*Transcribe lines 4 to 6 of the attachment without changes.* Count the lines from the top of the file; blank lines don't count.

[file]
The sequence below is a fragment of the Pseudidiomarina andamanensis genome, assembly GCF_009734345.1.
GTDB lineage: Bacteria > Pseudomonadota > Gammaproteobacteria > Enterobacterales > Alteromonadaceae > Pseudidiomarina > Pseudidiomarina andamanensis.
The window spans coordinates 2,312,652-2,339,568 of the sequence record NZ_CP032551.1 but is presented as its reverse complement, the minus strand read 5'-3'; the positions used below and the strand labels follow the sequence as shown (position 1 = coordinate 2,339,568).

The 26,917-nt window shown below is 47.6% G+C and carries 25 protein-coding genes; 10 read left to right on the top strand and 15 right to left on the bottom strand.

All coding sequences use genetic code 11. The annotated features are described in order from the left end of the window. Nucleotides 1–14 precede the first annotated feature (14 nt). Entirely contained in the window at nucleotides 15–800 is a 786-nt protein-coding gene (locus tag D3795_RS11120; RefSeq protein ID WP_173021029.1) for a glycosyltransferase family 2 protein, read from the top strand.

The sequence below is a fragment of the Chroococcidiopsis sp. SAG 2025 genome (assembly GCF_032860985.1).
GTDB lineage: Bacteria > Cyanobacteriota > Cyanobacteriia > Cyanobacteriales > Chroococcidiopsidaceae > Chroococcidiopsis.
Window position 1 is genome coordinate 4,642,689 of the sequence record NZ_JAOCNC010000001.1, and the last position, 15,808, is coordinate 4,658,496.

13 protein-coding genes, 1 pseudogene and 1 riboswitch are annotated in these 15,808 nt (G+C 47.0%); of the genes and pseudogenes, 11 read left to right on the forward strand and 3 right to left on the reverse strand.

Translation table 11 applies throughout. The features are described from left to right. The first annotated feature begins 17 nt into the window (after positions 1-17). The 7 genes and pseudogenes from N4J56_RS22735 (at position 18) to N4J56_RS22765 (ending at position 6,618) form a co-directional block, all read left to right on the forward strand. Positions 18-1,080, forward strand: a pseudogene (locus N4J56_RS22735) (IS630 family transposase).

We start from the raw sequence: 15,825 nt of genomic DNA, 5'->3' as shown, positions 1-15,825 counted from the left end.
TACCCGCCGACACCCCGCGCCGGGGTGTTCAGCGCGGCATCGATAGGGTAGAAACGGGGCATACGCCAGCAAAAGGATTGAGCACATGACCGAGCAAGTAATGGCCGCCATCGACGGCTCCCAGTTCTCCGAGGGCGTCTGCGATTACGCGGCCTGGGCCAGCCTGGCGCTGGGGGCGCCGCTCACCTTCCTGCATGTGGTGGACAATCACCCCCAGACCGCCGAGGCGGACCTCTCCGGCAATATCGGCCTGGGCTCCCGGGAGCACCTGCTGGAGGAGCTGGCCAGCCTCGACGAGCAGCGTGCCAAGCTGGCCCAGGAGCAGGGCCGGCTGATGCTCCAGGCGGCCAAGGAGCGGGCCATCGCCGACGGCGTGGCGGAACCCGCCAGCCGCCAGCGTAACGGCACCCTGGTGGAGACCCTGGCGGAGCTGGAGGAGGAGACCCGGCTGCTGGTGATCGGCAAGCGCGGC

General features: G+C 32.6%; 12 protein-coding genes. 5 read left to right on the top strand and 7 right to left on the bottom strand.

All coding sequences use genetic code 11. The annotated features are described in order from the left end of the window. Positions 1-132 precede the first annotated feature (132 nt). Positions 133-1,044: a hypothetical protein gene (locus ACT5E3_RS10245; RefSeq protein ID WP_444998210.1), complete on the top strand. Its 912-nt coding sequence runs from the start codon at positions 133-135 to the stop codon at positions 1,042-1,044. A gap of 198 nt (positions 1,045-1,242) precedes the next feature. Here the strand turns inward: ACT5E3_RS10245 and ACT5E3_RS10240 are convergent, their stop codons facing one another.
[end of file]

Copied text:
The 26,917-nt window shown below is 47.6% G+C and carries 25 protein-coding genes; 10 read left to right on the top strand and 15 right to left on the bottom strand.

All coding sequences use genetic code 11. The annotated features are described in order from the left end of the window. Nucleotides 1–14 precede the first annotated feature (14 nt). Entirely contained in the window at nucleotides 15–800 is a 786-nt protein-coding gene (locus tag D3795_RS11120; RefSeq protein ID WP_173021029.1) for a glycosyltransferase family 2 protein, read from the top strand.

The sequence below is a fragment of the Chroococcidiopsis sp. SAG 2025 genome (assembly GCF_032860985.1).